Written by Alejandro Amenábar
Directed by Alejandro Amenábar & Alejandro Hernández
“Drain the swamp”. “Taking back control”. Or, in the case of Alejandro Amenábar’s 2019 release While At War: “Long Live Death”. Amenábar searingly paints a sobering and sturdy (true) story of the tactics utilised at the onset of the Spanish Civil War to quash and forcefully remove rebellion opposition through propaganda and violence, and that such brutal measures only prolong suffering, failing to convince anyone.
In parts loose biography of award-winning academic writer Miguel de Unamuno, more closely a slow-paced costume drama, the film charters the Spanish military coup of July 1936, but likewise While At War reflects a synchronous sequence as a putrid knot tightens, a reflection of contemporary correlations between Franco and present politicians: different men, same words.
A priest, a leftist, and a university dean meet for coffee – just as they do every day. But this day is different – there’s tension in the air, boots on the ground, and blood in the square. In the southwestern city of Salamanca, general Francisco Franco is making a powerplay for control of Spain from the republic. At first, Miguel, a world-renowned author and respected dean, see the uprising as a return of order, even if he disagrees with the methodology. But gradually, as his companions begin to vanish, and the tactics grow more aggressive, Miguel struggles to maintain composure, questioning himself and his passive ideals.
The success of the film sits at the knees of Karra Elejalde’s conviction of performance, holding together the melodramatic aspects and broad strokes of historical storytelling. Arrogant, suave but understandably accomplished and proud, Elejalde captures this esteemed position with a quiet conviction throughout, bursting forth with appropriate emotion when required. His chemistry with friends and foes (often difficult to tell which is which) is magnetic, whether it is an aggressive friendly competition against Carlos Serrano-Clarks with Salvador’s leftist views or a stand-off with the patient, collected and unnerving Franco.
Measured, the inner performance of Santi Prego amongst a brood of bellowing howling men is petrifying as the film advances. Seldom to raise his voice, the raging fire behind Franco’s eyes as a man set on personal and familial success, of a man who will torch the nation to achieve an ambition is troubling in a film where our other antagonists skirt the edges of obscene and cartoonish.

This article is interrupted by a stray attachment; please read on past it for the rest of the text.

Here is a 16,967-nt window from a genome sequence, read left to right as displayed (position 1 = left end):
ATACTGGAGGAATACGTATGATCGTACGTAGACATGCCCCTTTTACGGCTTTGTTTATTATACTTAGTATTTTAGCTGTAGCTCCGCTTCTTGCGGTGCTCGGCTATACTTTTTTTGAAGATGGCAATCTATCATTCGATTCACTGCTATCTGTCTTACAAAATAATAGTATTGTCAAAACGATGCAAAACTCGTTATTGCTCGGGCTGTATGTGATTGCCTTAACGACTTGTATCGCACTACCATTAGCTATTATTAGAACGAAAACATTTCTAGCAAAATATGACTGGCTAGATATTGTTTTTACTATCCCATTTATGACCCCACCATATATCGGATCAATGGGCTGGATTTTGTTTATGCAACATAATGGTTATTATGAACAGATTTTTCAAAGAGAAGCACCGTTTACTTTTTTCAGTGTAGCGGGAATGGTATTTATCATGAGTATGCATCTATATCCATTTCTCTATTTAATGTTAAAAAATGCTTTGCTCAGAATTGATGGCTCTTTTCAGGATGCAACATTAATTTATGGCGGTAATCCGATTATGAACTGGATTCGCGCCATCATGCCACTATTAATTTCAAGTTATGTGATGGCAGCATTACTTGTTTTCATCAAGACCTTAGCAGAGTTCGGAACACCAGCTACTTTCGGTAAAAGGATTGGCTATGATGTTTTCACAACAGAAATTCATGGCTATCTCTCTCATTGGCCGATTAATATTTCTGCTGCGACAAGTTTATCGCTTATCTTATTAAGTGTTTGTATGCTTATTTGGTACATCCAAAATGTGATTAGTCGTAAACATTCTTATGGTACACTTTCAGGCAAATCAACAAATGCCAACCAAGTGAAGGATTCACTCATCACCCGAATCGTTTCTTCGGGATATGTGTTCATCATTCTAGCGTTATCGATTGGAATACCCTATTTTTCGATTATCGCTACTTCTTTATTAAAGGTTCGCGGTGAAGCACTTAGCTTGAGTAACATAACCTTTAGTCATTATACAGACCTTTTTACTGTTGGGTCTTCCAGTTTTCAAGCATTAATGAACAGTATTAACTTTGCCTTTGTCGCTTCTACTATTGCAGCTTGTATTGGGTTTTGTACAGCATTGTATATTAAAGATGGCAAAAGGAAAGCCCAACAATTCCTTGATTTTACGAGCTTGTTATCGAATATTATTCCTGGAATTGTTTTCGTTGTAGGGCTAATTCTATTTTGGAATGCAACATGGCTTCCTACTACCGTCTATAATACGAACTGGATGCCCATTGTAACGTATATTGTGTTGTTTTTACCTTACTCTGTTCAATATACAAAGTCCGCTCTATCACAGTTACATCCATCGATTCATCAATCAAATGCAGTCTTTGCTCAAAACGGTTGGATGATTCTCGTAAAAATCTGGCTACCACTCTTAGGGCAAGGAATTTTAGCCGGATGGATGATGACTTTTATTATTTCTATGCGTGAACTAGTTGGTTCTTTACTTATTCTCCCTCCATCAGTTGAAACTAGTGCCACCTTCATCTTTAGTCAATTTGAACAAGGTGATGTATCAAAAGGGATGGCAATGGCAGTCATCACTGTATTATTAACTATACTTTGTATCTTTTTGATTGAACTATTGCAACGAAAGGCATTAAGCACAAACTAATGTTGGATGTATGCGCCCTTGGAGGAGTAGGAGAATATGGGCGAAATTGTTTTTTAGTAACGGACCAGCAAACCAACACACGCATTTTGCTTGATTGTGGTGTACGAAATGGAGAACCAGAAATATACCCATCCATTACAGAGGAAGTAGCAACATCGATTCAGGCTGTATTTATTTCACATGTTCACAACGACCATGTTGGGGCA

Lavish, on multiple levels of design, Sonia Grande captures the preening and extravagance of Fascists of the era, draped in the military paraphernalia. Endless rows of insignia-toting soldiers, boys, line the streets of Salamanca, the uniformity and distinct colour patterns harsh against the sandstone and pastels of the Spanish sun. Cloaked, fur-collared and prancing – no one struts their peacock-esque stance quite like Millán Astray: the cripple, the military hero and master of propaganda played by Eduard Fernández. Álex Catalán’s cinematography manages to capture the intensity of conversation, narrowing the focus to force audiences into uncomfortable situations where *name gets up-close with his prey.
Be wary of this lampooning of sorts to the film’s more colourful characters like Astray, as While at War reaffirms the smooth callousness with which evil and bigotry can come to plant themselves, seeding and waiting for their opportunity.
While at War takes a sobering, and at times bracing manner in communicating the events of the Spanish Civil War, watchers may argue he doesn’t go far enough to lean into the devastation of Franco’s rise, others find discomfort in how open the film is to demonstrate both sides of the conflict, falling victim to the same indecisiveness Miguel did in reality. But what While At War undoubtedly achieves is conveying a sense of sober storytelling.
Review published for The Wee Review